Aicent’s data shows that Americans were among the largest group of people visiting South Africa, with more than 60 percent of Aicent’s data traffic coming from customers of GSM operators in the United States. On days when the US National Team played, these operators experienced their largest spikes in traffic, with traffic leaving South Africa far and away exceeding traffic coming to South Africa by a ratio exceeding 4:1.

Soccer fans in South Africa relied on their mobile phones to share pictures, videos, live game updates and other messages with friends back home. In fact, according to Mayan Mathen, CTO of Dimension Data, during the World Cup, South Africa became one of the highest “tweet” sources in the world, referring to the Twitter social network phenomenon. World Cup fans in South Africa averaged 750 tweets per second, with some 3,500 going out every second during World Cup matches.

Wireless Data Roaming Scores Big at World Cup

Switzerland - Swiss cable operators have claimed roll-out of FTTH is not viable given cable networks are already present

[ip telephony] The Swiss association of cable operator Swisscable has attacked plans to roll-out FTTH fibre-optic broadband networks, questioning the economic viability of such projects when cable network operators already provide super-high-speed internet in more than 300 locations across the country. Cable operators currently offer minimum 50 Mbps speeds in more than 300 towns and cities, reaching around 1.1 million homes, with speeds of up to 100 Mbps possible on some networks.

Swisscable argues that cable internet is not only a cheaper and potent alternative to Swisscom's DSL services (up to 20 Mbps), but also to fibre-optic broadband services which will only be available to the minority of Swiss homes within five years.

Swisscable questions economic viability of FTTH networks

Australia - Opposition is planning to modify the NBN in favour of FTTN network to save money

[computerworld] The Coalition is planning a national telecommunications network reminiscent of the hybrid Fibre-to-the-Node-OPEL model briefly considered by communications minister, Stephen Conroy, in the wake of the 2007 federal election, insiders say.

Sources close to the coalition’s budding ICT policy say the cut-down alternative model to the $43 billion National Broadband Network (NBN) would green-light contractual fibre sites and scrap others in a bid to fill federal coffers and smear the Government’s fiscal management.

The exhumed $1.9 billion OPEL wireless network was a public-private joint venture with Optus and Elders passed by then Communications Minister Helen Coonan in the dying days before the 2007 federal election.

The coalition would also dump a possible structural separation of Telstra, and strengthen the regulatory powers of the Australian Competition and Consumer Commission (ACCC), according to a source.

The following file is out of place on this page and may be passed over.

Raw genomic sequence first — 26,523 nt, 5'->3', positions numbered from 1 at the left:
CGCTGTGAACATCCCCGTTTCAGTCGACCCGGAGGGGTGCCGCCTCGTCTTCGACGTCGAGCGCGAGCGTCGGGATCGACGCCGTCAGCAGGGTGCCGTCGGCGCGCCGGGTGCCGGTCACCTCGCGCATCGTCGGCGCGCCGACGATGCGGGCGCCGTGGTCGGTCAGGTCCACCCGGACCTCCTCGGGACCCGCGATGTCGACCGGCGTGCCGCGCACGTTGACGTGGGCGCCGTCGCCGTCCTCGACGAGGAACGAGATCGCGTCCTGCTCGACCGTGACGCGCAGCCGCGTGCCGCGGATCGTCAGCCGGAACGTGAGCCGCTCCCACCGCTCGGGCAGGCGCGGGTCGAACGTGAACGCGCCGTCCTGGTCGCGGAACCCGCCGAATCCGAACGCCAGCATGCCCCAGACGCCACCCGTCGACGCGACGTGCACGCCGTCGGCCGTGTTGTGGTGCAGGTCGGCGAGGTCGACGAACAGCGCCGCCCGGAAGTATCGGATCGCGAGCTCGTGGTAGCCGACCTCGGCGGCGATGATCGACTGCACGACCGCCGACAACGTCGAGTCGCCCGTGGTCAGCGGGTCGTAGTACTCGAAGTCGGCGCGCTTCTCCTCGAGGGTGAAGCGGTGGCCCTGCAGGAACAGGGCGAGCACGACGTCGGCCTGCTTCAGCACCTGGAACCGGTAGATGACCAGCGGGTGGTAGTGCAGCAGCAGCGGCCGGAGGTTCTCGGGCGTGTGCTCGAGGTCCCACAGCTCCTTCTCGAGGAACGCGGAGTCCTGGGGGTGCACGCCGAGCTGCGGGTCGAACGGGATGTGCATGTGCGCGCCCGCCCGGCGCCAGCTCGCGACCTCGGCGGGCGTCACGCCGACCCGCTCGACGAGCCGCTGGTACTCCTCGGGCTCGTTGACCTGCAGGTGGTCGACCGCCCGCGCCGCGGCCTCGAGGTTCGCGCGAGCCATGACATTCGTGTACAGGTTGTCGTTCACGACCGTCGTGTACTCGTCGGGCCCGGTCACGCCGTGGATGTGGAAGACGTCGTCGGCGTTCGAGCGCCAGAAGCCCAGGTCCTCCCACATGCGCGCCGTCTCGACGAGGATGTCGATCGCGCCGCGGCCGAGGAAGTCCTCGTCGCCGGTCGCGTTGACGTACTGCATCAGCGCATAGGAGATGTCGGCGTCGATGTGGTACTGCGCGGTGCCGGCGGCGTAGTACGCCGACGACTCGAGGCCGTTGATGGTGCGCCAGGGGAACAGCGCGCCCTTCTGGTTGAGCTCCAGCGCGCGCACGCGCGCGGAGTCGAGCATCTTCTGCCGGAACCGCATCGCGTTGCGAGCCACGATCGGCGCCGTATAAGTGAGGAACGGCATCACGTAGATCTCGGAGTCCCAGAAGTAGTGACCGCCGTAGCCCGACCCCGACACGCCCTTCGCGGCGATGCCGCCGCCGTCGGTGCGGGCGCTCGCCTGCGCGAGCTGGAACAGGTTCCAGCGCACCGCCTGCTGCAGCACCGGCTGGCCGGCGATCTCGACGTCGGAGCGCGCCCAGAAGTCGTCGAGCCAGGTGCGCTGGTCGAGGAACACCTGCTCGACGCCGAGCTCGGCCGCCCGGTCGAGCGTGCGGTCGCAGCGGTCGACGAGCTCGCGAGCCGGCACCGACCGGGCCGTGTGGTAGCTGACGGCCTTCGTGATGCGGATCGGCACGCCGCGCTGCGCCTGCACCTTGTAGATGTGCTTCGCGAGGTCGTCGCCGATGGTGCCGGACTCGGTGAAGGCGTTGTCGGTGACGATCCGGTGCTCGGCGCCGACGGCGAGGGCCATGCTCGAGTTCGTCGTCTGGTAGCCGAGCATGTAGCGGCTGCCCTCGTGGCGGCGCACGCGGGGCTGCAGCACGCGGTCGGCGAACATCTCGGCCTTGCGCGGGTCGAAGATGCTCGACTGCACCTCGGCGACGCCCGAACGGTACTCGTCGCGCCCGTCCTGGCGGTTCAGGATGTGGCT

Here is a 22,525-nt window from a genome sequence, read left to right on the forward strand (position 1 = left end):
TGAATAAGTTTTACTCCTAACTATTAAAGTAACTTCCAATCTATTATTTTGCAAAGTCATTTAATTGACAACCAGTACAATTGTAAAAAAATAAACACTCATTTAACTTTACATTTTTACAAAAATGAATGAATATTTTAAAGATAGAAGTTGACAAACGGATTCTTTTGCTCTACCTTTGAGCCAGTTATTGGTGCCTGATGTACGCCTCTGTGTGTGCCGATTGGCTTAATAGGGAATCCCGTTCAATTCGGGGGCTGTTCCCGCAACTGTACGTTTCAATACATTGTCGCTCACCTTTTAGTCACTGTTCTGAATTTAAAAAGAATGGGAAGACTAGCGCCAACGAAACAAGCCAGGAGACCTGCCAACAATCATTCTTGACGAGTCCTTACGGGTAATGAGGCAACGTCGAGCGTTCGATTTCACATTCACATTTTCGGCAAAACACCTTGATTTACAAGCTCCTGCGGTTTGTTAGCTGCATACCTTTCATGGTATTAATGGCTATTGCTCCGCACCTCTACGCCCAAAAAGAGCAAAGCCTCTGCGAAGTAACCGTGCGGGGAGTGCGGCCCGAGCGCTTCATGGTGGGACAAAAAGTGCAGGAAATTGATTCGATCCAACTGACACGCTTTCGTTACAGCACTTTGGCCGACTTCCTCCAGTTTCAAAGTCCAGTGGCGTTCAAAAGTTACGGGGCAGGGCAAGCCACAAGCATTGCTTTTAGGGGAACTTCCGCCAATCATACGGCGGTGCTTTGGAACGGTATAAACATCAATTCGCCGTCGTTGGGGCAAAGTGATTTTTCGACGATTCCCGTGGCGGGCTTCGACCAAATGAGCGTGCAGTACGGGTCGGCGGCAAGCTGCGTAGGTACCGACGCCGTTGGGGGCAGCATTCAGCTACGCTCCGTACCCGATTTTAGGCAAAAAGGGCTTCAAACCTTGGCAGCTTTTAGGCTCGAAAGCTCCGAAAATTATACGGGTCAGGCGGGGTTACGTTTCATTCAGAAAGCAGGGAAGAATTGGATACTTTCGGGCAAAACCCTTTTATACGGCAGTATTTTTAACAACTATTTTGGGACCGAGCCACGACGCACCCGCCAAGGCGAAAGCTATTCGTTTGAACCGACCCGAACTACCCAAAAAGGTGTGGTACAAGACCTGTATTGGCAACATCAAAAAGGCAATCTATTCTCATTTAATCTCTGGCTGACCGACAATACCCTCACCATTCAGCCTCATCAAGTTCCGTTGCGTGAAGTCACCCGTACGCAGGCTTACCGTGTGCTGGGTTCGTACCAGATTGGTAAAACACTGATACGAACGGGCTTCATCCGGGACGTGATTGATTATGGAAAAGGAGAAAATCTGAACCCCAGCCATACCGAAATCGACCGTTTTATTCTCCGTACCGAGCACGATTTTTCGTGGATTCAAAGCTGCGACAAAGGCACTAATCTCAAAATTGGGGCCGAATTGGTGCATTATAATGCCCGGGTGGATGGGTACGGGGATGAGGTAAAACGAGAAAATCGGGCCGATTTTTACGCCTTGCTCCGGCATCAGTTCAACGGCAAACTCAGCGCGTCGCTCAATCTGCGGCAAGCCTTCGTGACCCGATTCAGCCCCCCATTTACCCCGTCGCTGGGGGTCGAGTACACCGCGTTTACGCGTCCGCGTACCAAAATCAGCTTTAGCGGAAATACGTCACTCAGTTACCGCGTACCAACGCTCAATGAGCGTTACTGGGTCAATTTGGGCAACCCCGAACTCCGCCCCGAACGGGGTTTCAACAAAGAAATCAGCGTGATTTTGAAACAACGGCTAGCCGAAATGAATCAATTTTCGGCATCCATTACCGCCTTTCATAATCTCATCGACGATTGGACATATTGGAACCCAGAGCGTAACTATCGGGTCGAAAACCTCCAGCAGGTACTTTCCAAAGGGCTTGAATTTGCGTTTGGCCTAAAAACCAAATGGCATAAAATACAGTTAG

“The coalition is playing politics with the NBN, and is scoring points with embittered Telstra shareholders,” a source familiar with the coalition ICT policy said. “But that might backfire because we know the Government didn’t stuff Telstra’s share prices. Sol (former Telstra CEO) did.”

He said experienced ICT Liberal identities are shelving closet views favouring the NBN in order to toe party lines.

Liberal MP Paul Fletcher, also previous Optus regulatory chief and advisor to former communications minister, Richard Alston, is said to have played a key advisory role in the coalition ICT policy.

However Fletcher denied a large involvement, and said only that policy advisory is “open to everyone”. He said he has conducted “new candidate” duties within his North shore electorate.

Media reports claim the coalition is still weeks away from releasing its ICT policies.

FTTN-OPEL exhumed under Lib NBN-kill plan

UK - First customer of BT's FTTH reports almost 100 Mbps service

[trusted reviews] The first customer in the UK on BT’s FTTP trials has been connected, and has reported download speeds between 67.2Mbps and 92.37Mbps. Upload was a steady 15Mbps, the maximum supported by FTTP. Latency was reported as between 5 and 6ms.

Plusnet user ‘herbiejhopkins’ was connected earlier this week, and reported his findings in the PlusNet forums. The speeds achieved depended on the speedtest service used and the time of day it was run.

“So far the connection has been 100% stable, no problems to report. A huge upgrade to my 2Mb ADSL2+ !”, herbiejhopkins reported.

Plusnet is a BT owned ISP, and as such has access to BT’s FTTC (Fibre-to-the-Premises) trials, which uses fibre-optical connections to offers a theoretical download speed of 100Mbps, and a maximum upload of 15Mpbs.

Plusnet said that more FTTP customers would be connected in the next couple of weeks and that it would extend the trial to a batch of customers in the Milton Keynes area.

As its blog post explains, these speeds are achievable as with FTTP there is no copper cable connection anywhere along the link. All copper connections are limited to a theoretical maximum of 24Mbps using ADSL2+.

BT is currently also conducting FTTC trials, with a theoretical maximum of 40Mbps for downloads, where the connection uses optical up to the cabinet, and then copper to the premises.

Cable rival Virgin Media offers up to 50Mbps service on its DOCSIS 3.0 network, has announced plans for a 100Mbps service. It also claims to be trialling 200Mbps and even 400Mbps.

TrustedReviews recently investigated the various issue with Broadband in the UK, and while the Plusnet FTTP speeds are impressive they will do little to dampen the frustrations of those stuck with basic services.